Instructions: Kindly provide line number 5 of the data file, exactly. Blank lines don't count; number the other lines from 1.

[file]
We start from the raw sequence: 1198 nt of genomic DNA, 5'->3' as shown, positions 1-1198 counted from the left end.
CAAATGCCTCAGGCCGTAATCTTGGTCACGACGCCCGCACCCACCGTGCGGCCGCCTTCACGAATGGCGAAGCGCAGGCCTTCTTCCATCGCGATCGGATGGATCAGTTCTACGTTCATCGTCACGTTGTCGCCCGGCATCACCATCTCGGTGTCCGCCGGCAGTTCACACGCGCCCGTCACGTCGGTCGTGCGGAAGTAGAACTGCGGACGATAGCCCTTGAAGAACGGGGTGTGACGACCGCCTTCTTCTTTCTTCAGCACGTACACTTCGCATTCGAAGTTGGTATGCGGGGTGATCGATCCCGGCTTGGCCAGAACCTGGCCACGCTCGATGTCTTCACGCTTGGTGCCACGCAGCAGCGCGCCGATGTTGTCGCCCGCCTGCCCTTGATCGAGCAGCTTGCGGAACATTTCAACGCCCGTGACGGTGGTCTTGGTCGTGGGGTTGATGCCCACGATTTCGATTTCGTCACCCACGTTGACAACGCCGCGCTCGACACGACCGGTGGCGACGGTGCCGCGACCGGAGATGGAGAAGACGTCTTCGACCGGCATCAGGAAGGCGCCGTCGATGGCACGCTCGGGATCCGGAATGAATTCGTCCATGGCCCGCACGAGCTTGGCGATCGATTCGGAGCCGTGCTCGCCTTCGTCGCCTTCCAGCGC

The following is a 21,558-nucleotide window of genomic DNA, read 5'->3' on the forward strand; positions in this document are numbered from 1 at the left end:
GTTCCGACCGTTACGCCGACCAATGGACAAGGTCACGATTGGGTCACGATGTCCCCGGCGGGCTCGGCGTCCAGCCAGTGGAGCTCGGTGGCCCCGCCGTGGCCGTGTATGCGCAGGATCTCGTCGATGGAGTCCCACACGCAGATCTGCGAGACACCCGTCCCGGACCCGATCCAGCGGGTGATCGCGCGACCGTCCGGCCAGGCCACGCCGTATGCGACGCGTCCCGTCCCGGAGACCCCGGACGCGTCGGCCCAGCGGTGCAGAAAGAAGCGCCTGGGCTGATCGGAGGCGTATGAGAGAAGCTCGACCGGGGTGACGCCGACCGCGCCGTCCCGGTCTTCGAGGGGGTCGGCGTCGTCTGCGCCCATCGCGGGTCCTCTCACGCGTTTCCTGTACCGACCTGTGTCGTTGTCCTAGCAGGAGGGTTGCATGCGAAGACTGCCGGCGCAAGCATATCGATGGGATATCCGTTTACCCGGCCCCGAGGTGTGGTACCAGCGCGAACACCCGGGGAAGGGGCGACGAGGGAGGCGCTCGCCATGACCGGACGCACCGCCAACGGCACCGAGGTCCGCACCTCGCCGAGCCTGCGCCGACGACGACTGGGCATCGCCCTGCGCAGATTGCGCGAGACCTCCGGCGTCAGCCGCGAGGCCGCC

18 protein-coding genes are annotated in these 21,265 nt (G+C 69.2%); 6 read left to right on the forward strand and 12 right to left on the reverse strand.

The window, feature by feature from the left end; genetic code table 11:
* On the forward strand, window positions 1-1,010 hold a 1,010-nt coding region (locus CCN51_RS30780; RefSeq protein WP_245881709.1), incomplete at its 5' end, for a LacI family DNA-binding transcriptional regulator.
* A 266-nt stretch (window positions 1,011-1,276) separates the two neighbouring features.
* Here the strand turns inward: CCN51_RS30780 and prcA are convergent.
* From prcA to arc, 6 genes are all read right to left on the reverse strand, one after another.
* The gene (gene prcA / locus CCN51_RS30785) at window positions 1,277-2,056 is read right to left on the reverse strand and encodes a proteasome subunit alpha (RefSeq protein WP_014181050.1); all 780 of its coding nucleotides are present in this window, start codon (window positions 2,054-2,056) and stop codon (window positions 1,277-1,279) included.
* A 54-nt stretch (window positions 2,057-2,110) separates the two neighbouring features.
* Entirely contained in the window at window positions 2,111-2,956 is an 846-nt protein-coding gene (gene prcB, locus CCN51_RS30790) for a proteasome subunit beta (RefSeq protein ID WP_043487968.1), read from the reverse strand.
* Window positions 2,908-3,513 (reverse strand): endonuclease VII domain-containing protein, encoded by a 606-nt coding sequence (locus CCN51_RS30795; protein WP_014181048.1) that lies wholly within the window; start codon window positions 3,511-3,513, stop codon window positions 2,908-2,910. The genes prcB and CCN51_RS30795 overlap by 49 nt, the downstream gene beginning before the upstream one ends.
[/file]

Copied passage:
18 protein-coding genes are annotated in these 21,265 nt (G+C 69.2%); 6 read left to right on the forward strand and 12 right to left on the reverse strand.